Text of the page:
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June 08 1917

Auburn 4 Corner – A deplorable happening that, only by the merest chance, was prevented from resulting in a dreadful tragedy, occurred at the home of Mrs. George Hibbard when the life of her little granddaughter was saved through circumstances that seemed little sort of the marvelous. She had been playing just outside the door, and had been out of sight of Mrs. Hibbard but a very few minutes, when her uncle, Floyd Hibbard, on passing the barn, noticed the door open and the wagon box tilted in an unusual position. He stepped into the barn and returned the box to its normal position, when to his horror the little girl fell to the floor shocked into utter insensibility. She had climbed onto the box in her search for eggs and so overbalanced it that she was caught by the throat between it and the wheel and had she not been released in a few brief moments, life would have been extinct. A physician was summoned and the child revived and now seems on the road to recovery. “Was it a special providence that prompted Floyd to go to her rescue when wholly unaware that she was anywhere in the vicinity?”


Hallstead – One of the saddest accidents that has ever happened in this place was the one reported in last week’s newspaper when four young people were drowned. Kenneth and Mildred Sheek were taken to their former residence in Scranton for burial and the funeral of Della Preston from her home at Geo. Hatfield’s with burial at Rose Hill Cemetery. The funeral of Herman Gatheney was held from the Baptist church with burial at Mountain Valley. A large number of people were present at all the funerals to pay their last, sad respect for the departed, while the floral tributes were numerous and beautiful. The flags in this place were at half-mast and sorrow was felt in the homes of their many friends, as they all took prominent parts in the business and social life of the town.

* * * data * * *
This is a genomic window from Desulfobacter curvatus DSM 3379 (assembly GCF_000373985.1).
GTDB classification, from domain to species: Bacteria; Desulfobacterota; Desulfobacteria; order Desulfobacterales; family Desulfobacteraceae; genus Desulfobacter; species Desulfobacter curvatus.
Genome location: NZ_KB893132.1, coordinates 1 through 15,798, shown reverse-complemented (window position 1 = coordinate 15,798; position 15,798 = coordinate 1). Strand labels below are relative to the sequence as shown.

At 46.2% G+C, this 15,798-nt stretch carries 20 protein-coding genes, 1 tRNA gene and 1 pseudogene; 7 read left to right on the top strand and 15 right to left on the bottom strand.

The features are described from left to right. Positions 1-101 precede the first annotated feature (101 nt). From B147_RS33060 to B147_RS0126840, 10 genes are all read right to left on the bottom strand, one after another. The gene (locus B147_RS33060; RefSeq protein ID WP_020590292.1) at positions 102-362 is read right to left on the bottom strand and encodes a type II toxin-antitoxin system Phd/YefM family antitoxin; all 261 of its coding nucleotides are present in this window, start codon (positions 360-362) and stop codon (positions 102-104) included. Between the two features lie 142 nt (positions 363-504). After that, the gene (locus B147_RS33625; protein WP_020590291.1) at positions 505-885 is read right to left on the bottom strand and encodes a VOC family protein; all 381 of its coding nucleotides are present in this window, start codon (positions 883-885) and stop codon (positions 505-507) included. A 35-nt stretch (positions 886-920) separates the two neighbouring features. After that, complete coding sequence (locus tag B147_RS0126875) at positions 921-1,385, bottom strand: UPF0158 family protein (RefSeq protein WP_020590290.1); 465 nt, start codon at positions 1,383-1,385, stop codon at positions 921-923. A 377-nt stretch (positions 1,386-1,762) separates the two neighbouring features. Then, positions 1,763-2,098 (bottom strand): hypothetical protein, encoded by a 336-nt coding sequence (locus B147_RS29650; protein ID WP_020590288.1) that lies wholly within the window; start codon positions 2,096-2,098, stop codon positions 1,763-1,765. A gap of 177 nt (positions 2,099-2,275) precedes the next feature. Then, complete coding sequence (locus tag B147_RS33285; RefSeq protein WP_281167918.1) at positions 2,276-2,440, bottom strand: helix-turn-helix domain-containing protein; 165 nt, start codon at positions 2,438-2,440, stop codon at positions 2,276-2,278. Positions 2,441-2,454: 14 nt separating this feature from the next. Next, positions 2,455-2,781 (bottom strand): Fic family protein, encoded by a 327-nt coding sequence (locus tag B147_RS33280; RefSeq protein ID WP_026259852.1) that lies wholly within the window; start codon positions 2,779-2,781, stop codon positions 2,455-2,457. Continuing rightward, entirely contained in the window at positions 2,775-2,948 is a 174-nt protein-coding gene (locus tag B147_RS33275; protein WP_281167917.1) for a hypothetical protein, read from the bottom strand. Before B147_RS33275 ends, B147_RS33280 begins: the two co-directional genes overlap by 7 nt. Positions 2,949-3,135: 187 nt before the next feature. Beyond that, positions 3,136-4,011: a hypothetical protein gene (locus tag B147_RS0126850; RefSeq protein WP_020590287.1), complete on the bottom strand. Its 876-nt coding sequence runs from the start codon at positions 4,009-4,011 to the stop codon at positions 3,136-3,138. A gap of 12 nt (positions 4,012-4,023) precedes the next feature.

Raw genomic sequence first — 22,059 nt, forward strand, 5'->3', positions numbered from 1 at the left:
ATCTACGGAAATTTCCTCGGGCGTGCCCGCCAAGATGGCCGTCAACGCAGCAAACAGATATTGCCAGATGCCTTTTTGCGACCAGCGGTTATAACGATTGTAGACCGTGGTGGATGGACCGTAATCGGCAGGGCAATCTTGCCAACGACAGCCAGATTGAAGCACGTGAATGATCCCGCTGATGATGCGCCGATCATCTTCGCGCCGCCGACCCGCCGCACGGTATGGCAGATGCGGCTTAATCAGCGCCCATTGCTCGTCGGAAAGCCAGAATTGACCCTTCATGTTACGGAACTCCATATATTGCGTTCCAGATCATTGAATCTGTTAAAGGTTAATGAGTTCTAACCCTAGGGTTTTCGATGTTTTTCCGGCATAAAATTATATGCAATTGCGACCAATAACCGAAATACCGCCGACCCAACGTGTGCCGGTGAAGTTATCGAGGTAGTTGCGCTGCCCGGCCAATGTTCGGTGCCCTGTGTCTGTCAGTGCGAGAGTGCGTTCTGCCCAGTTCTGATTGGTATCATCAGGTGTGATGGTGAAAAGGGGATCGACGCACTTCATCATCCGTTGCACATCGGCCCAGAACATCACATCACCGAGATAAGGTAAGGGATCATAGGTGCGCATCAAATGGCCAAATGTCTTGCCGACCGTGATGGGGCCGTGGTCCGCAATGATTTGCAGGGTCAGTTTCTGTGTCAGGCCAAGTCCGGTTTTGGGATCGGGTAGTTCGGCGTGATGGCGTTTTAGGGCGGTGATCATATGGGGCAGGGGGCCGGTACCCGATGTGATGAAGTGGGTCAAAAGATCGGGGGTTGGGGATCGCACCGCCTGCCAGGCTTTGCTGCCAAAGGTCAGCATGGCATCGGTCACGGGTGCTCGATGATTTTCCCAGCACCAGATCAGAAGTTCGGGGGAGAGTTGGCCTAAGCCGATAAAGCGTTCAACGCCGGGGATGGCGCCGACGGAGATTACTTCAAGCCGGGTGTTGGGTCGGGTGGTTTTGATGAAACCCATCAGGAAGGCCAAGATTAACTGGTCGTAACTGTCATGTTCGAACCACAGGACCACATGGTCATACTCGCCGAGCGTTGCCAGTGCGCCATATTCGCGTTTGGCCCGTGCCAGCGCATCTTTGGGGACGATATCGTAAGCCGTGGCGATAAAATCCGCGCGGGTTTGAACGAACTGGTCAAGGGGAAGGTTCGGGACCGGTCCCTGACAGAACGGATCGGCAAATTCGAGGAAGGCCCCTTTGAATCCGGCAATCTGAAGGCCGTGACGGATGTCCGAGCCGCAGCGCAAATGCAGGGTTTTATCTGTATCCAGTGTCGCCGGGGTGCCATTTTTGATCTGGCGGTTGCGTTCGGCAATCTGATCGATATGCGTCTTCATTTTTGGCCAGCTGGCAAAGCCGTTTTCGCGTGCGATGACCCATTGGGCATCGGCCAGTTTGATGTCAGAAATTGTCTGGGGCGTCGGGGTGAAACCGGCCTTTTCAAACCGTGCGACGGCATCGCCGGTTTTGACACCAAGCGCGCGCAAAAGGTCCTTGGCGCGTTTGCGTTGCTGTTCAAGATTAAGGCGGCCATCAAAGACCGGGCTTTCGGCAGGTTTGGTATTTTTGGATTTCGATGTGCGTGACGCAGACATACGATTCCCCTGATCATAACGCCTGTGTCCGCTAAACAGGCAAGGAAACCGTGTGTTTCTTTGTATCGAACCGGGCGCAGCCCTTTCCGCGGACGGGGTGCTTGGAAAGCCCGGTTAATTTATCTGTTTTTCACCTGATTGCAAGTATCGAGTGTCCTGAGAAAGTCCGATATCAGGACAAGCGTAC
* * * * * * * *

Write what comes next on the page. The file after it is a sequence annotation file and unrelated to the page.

Hop Bottom – An up-to-date, well-equipped, automobile garage is one of the latest acquisitions for the wide-awake town of Hop Bottom. The proprietors are L.F. and M.E. Rynearson, the latter having recently returned from two years spent in the service department of the Ford Motor Co., of Detroit, Mich. The former is agent for the Ford Tractor. Both are well equipped for the business upon which they are embarking. The Hop Bottom Garage should be of great service and convenience for a wide circle of which Hop Bottom is the center. They will sell accessories, oils, etc., and dispensate “Free Air.”